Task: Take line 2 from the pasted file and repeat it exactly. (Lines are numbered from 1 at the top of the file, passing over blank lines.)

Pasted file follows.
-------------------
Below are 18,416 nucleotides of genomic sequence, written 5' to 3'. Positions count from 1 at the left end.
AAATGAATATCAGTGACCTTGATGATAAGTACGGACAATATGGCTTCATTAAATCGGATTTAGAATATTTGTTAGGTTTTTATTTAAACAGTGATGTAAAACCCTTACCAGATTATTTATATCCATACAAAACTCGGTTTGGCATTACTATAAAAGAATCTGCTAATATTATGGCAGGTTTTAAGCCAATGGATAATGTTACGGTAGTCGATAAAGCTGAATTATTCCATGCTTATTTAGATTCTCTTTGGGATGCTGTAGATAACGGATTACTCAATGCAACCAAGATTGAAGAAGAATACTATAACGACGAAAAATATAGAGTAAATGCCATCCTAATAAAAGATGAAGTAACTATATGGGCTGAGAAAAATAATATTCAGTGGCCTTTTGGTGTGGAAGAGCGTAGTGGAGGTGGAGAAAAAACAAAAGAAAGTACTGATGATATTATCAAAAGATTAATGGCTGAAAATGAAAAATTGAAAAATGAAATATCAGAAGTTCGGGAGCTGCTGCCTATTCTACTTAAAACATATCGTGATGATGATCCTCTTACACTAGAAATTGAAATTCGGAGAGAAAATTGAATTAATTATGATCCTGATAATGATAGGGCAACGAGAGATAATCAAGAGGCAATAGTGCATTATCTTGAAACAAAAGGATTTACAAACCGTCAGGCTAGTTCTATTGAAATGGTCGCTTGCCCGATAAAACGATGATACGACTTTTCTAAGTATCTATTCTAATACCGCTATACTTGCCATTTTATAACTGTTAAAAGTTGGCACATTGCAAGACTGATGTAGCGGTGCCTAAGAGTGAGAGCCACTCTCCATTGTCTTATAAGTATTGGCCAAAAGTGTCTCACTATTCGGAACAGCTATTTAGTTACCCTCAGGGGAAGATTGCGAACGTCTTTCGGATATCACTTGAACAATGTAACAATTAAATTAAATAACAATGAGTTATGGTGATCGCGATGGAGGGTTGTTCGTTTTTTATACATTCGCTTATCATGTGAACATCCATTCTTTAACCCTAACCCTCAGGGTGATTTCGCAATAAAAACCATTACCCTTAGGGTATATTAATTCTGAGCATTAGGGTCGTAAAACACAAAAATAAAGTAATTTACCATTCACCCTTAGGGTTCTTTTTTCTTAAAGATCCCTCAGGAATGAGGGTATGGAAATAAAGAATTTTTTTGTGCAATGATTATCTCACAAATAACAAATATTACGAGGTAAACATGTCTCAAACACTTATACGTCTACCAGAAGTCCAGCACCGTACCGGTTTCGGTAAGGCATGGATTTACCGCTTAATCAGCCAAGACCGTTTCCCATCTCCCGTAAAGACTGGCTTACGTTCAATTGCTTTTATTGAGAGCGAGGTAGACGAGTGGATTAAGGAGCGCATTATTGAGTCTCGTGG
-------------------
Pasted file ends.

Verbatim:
AAATGAATATCAGTGACCTTGATGATAAGTACGGACAATATGGCTTCATTAAATCGGATTTAGAATATTTGTTAGGTTTTTATTTAAACAGTGATGTAAAACCCTTACCAGATTATTTATATCCATACAAAACTCGGTTTGGCATTACTATAAAAGAATCTGCTAATATTATGGCAGGTTTTAAGCCAATGGATAATGTTACGGTAGTCGATAAAGCTGAATTATTCCATGCTTATTTAGATTCTCTTTGGGATGCTGTAGATAACGGATTACTCAATGCAACCAAGATTGAAGAAGAATACTATAACGACGAAAAATATAGAGTAAATGCCATCCTAATAAAAGATGAAGTAACTATATGGGCTGAGAAAAATAATATTCAGTGGCCTTTTGGTGTGGAAGAGCGTAGTGGAGGTGGAGAAAAAACAAAAGAAAGTACTGATGATATTATCAAAAGATTAATGGCTGAAAATGAAAAATTGAAAAATGAAATATCAGAAGTTCGGGAGCTGCTGCCTATTCTACTTAAAACATATCGTGATGATGATCCTCTTACACTAGAAATTGAAATTCGGAGAGAAAATTGAATTAATTATGATCCTGATAATGATAGGGCAACGAGAGATAATCAAGAGGCAATAGTGCATTATCTTGAAACAAAAGGATTTACAAACCGTCAGGCTAGTTCTATTGAAATGGTCGCTTGCCCGATAAAACGATGATACGACTTTTCTAAGTATCTATTCTAATACCGCTATACTTGCCATTTTATAACTGTTAAAAGTTGGCACATTGCAAGACTGATGTAGCGGTGCCTAAGAGTGAGAGCCACTCTCCATTGTCTTATAAGTATTGGCCAAAAGTGTCTCACTATTCGGAACAGCTATTTAGTTACCCTCAGGGGAAGATTGCGAACGTCTTTCGGATATCACTTGAACAATGTAACAATTAAATTAAATAACAATGAGTTATGGTGATCGCGATGGAGGGTTGTTCGTTTTTTATACATTCGCTTATCATGTGAACATCCATTCTTTAACCCTAACCCTCAGGGTGATTTCGCAATAAAAACCATTACCCTTAGGGTATATTAATTCTGAGCATTAGGGTCGTAAAACACAAAAATAAAGTAATTTACCATTCACCCTTAGGGTTCTTTTTTCTTAAAGATCCCTCAGGAATGAGGGTATGGAAATAAAGAATTTTTTTGTGCAATGATTATCTCACAAATAACAAATATTACGAGGTAAACATGTCTCAAACACTTATACGTCTACCAGAAGTCCAGCACCGTACCGGTTTCGGTAAGGCATGGATTTACCGCTTAATCAGCCAAGACCGTTTCCCATCTCCCGTAAAGACTGGCTTACGTTCAATTGCTTTTATTGAGAGCGAGGTAGACGAGTGGATTAAGGAGCGCATTATTGAGTCTCGTGG